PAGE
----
An independent arbitrator ruled last week that the NFL must return over $100 million it withheld from the player revenue pool over the past three seasons, as reported by the The Wall Street Journal Tuesday.
According to the WSJ, the NFL Players Association discovered in January that NFL owners had mischaracterized as much as $120 million worth of ticket revenue over the past three seasons, keeping approximately $50 million in salary out of the players’ pockets.
The dispute centered around the “waived gate” provision of the collective bargaining agreement. Under the current CBA, NFL teams have the right withhold “waived gate” revenue earned from things like luxury box sales and ticket naming rights from the player revenue pool in order to finance stadium construction costs.
This was the NFL’s justification. Deadspin helpfully breaks it down:
That’s what the NFL says they did here, but the arbitrator ruled that “waived gate” revenue revenue counts as typical ticket sales, of which the players receive 40%. That’s how you get the players’ share of around $50 million from $120 million in withheld revenue.
As such, the NFL must return the money to the shared revenue pool immediately.
On Wednesday, NFLPA Executive George Atallah went on ESPN Radio to discuss the matter further.
“The NFL essentially created an accounting exemption that excluded a significant amount of revenue over the period of three years that really belonged to the general revenue pool,” Atallah said. “The impact is north of about $100 to $120 million. The specific impact that it has on the business of football is that it impacts the salary cap number that we calculate every year.”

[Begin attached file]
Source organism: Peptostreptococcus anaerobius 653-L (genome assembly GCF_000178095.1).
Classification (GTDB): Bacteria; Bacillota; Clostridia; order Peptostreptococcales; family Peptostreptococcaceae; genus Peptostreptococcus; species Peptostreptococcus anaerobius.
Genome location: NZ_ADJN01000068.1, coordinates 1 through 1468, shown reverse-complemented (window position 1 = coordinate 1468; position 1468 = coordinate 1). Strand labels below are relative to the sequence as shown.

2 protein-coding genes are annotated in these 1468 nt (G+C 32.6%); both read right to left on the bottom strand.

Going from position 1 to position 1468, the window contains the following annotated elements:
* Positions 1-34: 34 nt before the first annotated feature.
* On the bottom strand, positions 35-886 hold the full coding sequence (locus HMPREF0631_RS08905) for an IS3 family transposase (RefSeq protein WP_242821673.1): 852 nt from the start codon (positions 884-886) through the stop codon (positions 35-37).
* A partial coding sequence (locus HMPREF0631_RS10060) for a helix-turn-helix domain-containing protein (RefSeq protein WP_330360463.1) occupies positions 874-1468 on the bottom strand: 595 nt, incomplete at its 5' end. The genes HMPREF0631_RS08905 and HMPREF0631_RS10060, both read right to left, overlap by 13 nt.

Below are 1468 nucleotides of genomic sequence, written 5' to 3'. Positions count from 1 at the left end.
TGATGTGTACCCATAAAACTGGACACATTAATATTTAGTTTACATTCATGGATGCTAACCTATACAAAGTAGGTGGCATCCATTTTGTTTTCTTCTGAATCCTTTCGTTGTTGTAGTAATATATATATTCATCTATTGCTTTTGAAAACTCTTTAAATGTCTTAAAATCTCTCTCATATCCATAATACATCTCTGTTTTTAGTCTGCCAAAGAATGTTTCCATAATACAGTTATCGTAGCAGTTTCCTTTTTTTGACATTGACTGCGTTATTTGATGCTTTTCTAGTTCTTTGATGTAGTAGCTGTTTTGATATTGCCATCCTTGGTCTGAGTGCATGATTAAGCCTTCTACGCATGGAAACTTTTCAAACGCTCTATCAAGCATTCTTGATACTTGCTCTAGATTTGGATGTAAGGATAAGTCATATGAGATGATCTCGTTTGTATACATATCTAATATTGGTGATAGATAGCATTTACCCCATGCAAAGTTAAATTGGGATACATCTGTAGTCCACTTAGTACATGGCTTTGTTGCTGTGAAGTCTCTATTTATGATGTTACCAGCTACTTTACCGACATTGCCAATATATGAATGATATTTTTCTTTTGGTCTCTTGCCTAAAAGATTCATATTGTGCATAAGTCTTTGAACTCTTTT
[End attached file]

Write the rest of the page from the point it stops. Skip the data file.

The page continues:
Atallah added that he wanted to give the NFL the benefit of the doubt and believe they had made an honest accounting mistake, but the way the league handled things once the NFLPA’s team of auditors discovered the error made him sceptical.
“What wound up happening was, when we caught the error, when we caught the accounting issue, we said them, look, this is a problem, you don’t have the right under the CBA to account for the money in this way. Just put it back in the revenue and lets settle it like business partners. And the response that we got from them was, no, we believe we have the right to do this. Go ahead and do what you need to do. So we filed an arbitration, essentially sued them within the system, and we won the decision the decision in our favour, putting the money back in the system.”
“I wish that there was a way that I could present this that didn’t make it look so bad. Again, if I’m going to take them for their word and say that it was a “technical account issue” — which is what their explanation for this is — then why did you not resolve this with us as a business partner when we raised it with you? Why did you take a look and force us to file what essentially was a law suit under our system arbitration process and force you to account for the money in the right way and have a decision come down against that, frankly, is kind of embarrassing.”
When reached for comment, NFL spokesman Brian McCarthy provided Business Insider the following statement:
The CBA is a lengthy, complicated document and there are differences of interpretation from time to time. Those differences get resolved in our favour at least as often as they get resolved against us.
In this case, the System Arbitrator recently resolved a technical accounting issue under the CBA involving the funding of stadium construction and renovation projects.
The effect of the decision is principally one of timing; it will increase the number of seasons over which the League’s investments in stadium projects will be recouped from local stadium revenues. The decision should have no effect on the League’s long-standing commitment to stadium improvements; that commitment was most recently reflected in the League’s decision to provide hundreds of millions of dollars in financial support for the Rams’ new stadium in Los Angeles as well as financial support for new stadiums in Oakland and San Diego.
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